God’s Power in Suffering


There have been numerous reasons given for disbelief in God – some of them more written on the heart than on paper! G.K. Chesterton has said that the only unanswerable argument to Christianity is Christians. The London Times had sent out a question to a number of writers asking the question, “What is Wrong With the World?” G.K. Chesterton wrote a letter in reply:

Dear Sirs:

I am.

Sincerely yours,
G.K. Chesterton

Oh how simple and profound an answer! What relevance does such a confession have for our own suffering? I want to consider two authors of the Bible (that so honest book) that provide us with a biblical view of the question and the answer. These two authors exemplify humanity within their deep, existential realities: Solomon, the alleged author of Ecclesiastes and Job.

Ecclesiastes: Life as Vanity

The author opens so suddenly: “Meaningless! Meaningless. . . Utterly meaningless! Everything is meaningless” (v. 2). Ecclesiastes is a book that addresses our human attempts, our “toils” to find meaning here on earth. In fact, the author lists five: (1) wisdom; (2) pleasure; (3) social duty, reputation, honor; (4) wealth and power; (5) spirituality, faithfulness, religion. In other words (as Peter Kreeft translates), we are laboring through a life that seeks (1) a philosophy to fill your mind, (2) a hedonism (pursuit of happiness) to fill your body, (3) a sense of ethics to fill your conscience, (4) an indulging of material gain to fill your body, and (5) a pursuit of religion to fill your spirituality.

Ecclesiastes recognizes that these things are the “vanity of vanities.” When it says that a thing is “vain”  it means quite literally “chasing after the wind” (e.g.,Ecc. 5:16) or that it is “profitless.” There is no end (telos, goal) to what we do, only an end (finis, finish), and this end is death. “For who knows what is good for a man in life, during the few and meaningless days he passes through like a shadow? Who can tell him what will happen under the sun after he is gone?” (Ecc. 6:12)

Ecclesiastes is so unique because it is honest. It is a book that shows life without God – or, even yet, a “larger than life” faith in God – is meaningless. If you remember back in Philippians 3:8 where Paul refers to all things apart from Christ as garbage, or “dung,” compared to knowledge and union with Christ, this “post-Ecclesiastes” relationship with God Paul had was nothing. But now, “I want to know Christ – yes, to know the power of his resurrection and participation in his sufferings, becoming like him in his death, and so, somehow, attaining to the resurrection from the dead” (Phil. 3:10-11). And so it is with us! This book dealing with meaningless is meant for Christians.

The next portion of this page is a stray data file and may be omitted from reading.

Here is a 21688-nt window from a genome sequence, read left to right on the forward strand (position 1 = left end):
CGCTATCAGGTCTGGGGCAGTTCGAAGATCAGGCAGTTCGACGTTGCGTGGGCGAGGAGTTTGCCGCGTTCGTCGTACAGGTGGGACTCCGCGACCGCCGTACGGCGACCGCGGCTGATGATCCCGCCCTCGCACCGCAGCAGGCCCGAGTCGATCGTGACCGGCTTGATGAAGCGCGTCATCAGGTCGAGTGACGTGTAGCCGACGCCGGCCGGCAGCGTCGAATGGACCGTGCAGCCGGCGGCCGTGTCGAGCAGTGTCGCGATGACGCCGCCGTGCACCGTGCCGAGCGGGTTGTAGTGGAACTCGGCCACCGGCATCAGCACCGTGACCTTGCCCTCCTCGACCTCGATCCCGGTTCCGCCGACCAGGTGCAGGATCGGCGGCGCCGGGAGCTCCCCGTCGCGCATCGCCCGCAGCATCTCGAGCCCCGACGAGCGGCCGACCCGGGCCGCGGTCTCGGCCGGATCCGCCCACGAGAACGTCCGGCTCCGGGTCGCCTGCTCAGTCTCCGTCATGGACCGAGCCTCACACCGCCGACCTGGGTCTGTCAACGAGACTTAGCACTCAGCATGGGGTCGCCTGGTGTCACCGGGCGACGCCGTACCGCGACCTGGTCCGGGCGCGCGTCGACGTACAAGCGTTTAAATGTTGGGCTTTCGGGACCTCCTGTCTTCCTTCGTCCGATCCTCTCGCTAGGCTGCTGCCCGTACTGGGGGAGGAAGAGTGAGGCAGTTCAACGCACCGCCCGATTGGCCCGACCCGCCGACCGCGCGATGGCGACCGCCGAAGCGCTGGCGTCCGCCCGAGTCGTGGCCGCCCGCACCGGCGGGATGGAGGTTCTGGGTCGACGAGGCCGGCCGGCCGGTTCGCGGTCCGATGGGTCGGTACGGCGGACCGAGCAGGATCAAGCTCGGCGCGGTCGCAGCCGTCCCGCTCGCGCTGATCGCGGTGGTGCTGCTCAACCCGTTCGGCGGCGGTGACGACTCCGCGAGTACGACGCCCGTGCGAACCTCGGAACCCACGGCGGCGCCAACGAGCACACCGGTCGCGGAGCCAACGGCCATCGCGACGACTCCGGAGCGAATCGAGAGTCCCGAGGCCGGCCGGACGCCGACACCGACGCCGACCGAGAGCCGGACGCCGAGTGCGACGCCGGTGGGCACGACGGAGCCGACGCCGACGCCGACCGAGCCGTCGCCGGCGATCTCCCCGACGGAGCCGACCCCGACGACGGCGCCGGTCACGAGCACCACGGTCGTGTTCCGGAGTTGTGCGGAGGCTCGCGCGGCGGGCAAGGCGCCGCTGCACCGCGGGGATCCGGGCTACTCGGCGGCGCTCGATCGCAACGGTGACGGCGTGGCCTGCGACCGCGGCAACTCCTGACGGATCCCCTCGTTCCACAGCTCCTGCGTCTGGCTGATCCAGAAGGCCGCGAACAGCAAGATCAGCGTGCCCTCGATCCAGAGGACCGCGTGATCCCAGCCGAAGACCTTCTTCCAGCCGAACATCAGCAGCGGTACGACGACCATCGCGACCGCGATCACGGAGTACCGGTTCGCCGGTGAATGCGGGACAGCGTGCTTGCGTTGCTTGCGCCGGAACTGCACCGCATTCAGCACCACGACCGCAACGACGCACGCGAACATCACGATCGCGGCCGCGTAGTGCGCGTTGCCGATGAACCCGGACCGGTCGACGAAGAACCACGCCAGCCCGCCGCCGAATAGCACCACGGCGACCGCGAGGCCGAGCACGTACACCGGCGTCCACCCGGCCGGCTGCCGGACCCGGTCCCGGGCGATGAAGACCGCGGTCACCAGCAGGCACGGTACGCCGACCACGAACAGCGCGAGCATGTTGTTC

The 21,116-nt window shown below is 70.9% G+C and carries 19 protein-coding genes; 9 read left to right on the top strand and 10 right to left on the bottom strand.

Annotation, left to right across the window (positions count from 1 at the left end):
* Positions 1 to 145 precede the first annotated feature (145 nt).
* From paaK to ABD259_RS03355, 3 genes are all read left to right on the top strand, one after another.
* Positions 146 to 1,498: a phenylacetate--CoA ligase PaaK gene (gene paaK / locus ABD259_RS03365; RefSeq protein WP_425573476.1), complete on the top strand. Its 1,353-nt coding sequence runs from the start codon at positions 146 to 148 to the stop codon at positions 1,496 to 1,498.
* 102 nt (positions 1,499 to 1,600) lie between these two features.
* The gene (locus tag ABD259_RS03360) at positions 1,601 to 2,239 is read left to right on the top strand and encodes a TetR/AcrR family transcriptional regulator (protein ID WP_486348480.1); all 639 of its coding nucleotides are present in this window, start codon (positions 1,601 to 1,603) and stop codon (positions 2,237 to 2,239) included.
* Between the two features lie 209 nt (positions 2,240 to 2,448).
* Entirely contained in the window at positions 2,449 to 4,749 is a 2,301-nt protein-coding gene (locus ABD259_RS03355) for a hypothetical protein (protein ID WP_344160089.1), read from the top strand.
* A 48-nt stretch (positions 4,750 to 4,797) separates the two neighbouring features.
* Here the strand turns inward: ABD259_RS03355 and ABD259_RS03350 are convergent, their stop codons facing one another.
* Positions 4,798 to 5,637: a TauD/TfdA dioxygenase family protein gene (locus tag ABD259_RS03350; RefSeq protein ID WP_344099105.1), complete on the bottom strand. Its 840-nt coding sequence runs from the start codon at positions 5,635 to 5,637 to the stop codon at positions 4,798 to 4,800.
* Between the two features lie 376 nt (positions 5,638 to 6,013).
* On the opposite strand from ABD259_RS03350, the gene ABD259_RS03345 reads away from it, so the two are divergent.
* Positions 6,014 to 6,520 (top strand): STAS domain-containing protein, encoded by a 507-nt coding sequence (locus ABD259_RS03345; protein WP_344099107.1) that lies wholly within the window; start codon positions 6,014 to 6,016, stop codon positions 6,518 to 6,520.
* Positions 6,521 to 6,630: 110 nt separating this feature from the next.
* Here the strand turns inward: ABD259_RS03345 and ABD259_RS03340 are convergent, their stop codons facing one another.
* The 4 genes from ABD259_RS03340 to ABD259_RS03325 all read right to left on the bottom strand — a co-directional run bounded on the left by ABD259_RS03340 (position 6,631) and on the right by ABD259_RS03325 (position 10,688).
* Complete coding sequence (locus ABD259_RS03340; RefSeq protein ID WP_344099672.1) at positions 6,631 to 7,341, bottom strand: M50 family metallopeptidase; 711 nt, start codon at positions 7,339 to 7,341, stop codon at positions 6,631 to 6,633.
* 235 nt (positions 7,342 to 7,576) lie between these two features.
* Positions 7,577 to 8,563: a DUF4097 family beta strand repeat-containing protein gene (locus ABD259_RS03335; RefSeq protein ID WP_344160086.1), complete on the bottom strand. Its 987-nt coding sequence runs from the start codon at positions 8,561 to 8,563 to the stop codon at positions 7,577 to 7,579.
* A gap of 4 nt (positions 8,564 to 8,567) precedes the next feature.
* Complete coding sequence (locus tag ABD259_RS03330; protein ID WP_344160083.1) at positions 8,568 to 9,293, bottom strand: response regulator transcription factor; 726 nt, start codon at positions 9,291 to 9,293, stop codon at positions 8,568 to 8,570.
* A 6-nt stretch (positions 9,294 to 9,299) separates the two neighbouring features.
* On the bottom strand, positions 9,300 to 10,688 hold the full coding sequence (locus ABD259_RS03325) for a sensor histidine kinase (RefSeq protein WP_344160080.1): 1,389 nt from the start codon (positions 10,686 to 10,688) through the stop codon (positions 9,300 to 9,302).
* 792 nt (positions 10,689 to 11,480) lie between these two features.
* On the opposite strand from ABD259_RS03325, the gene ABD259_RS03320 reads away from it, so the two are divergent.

Job: The “Teacher of Humanity”

Many people have been pushed to their brink; they have experienced through their pain or suffering what may seem like the very edge. Few people have been pushed so close to the edge than Job – though we are not much farther than he. Job after all, through his mourning, cursed the day of his birth: “May the day of my birth perish” (Job 3:3).

However, even after Job had experienced the turmoils of inexplicable loss, he makes his confession: “The Lord gave and the Lord has taken away, blessed be the name of the Lord” (Job 1:21). In one of his spiritual writings on this passage, Danish philosopher Soren Kierkegaard (1813-1855) once wrote,

[“The Lord gave.”] Isn’t this saying rather inappropriate? Doesn’t it contain something that is not actually present in the immediate circumstances? If someone lost everything in a single moment, everything that was dear to him and what was dearest of all – then the loss would perhaps overwhelm him in such a way that, although he couldn’t comfort himself by saying it, he would nevertheless know in his innermost self, before God, that he had lost everything.

In other words, isn’t it reasonable to just admit in the midst of loss, “The Lord has taken away”? After all, can’t we be honest like C.S. Lewis and concede: “But go to Him when your need is desperate, when all other help is vain, and what do you find? A door slammed in your face” (A Grief Observed). Job I believe first declares “The Lord gives” because his soul is not stricken down by “dumb” oppressiveness – “but his heart expands thankfulness” (Kierkegaard).

God’s Power in Suffering

Job is a strange account because it does not give us an answer to his suffering (nor our own). Hence, we identify with Job not because of any reason given, but because of the “mystery” of God’s provision over our lives. We don’t know “the way to the abode of light,” (Job 38:19), nor where the darkness resides – only God does. Even though Job was impatient and spoke “wild words” (Job 6:2-3), God still approved of Job and not of the theological advice given by his three friends (e.g. Job 42:7).

Even though Job was restless and angry with God, finally, at his restoration toward the end of the book, he was satisfied (Job 42:1-6). So too we modern believers after the Resurrection of Jesus might find comfort in providence and pursue long-suffering and faithfulness to obtain the reward: God Himself.


Photo: Courtesy of Savannah Lauren)

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